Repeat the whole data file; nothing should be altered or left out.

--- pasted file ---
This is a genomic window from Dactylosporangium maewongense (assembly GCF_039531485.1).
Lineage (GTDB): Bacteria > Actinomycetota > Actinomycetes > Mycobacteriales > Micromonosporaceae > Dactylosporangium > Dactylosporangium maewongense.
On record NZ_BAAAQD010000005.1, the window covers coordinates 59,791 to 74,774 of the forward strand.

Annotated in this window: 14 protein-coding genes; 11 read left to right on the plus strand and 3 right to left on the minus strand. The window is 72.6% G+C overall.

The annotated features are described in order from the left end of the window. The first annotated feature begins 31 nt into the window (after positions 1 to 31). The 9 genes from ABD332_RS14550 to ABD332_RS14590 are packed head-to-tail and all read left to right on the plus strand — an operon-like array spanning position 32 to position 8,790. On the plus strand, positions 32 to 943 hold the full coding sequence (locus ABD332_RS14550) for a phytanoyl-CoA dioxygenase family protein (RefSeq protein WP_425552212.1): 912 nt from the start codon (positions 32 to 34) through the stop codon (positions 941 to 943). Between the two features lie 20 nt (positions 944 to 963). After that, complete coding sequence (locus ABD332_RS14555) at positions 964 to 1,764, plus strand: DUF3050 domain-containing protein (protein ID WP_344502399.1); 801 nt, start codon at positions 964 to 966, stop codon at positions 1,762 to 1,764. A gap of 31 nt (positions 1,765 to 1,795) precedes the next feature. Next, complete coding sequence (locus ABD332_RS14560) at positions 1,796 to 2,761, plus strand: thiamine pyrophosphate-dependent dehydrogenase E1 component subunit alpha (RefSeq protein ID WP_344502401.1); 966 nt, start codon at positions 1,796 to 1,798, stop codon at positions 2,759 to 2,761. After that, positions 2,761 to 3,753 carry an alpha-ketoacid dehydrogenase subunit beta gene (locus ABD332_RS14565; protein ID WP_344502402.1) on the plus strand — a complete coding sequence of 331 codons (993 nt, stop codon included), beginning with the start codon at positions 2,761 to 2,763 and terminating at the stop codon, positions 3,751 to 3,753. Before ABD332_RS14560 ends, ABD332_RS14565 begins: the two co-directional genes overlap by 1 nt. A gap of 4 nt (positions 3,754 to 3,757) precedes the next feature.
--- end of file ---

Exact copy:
This is a genomic window from Dactylosporangium maewongense (assembly GCF_039531485.1).
Lineage (GTDB): Bacteria > Actinomycetota > Actinomycetes > Mycobacteriales > Micromonosporaceae > Dactylosporangium > Dactylosporangium maewongense.
On record NZ_BAAAQD010000005.1, the window covers coordinates 59,791 to 74,774 of the forward strand.

Annotated in this window: 14 protein-coding genes; 11 read left to right on the plus strand and 3 right to left on the minus strand. The window is 72.6% G+C overall.

The annotated features are described in order from the left end of the window. The first annotated feature begins 31 nt into the window (after positions 1 to 31). The 9 genes from ABD332_RS14550 to ABD332_RS14590 are packed head-to-tail and all read left to right on the plus strand — an operon-like array spanning position 32 to position 8,790. On the plus strand, positions 32 to 943 hold the full coding sequence (locus ABD332_RS14550) for a phytanoyl-CoA dioxygenase family protein (RefSeq protein WP_425552212.1): 912 nt from the start codon (positions 32 to 34) through the stop codon (positions 941 to 943). Between the two features lie 20 nt (positions 944 to 963). After that, complete coding sequence (locus ABD332_RS14555) at positions 964 to 1,764, plus strand: DUF3050 domain-containing protein (protein ID WP_344502399.1); 801 nt, start codon at positions 964 to 966, stop codon at positions 1,762 to 1,764. A gap of 31 nt (positions 1,765 to 1,795) precedes the next feature. Next, complete coding sequence (locus ABD332_RS14560) at positions 1,796 to 2,761, plus strand: thiamine pyrophosphate-dependent dehydrogenase E1 component subunit alpha (RefSeq protein ID WP_344502401.1); 966 nt, start codon at positions 1,796 to 1,798, stop codon at positions 2,759 to 2,761. After that, positions 2,761 to 3,753 carry an alpha-ketoacid dehydrogenase subunit beta gene (locus ABD332_RS14565; protein ID WP_344502402.1) on the plus strand — a complete coding sequence of 331 codons (993 nt, stop codon included), beginning with the start codon at positions 2,761 to 2,763 and terminating at the stop codon, positions 3,751 to 3,753. Before ABD332_RS14560 ends, ABD332_RS14565 begins: the two co-directional genes overlap by 1 nt. A gap of 4 nt (positions 3,754 to 3,757) precedes the next feature.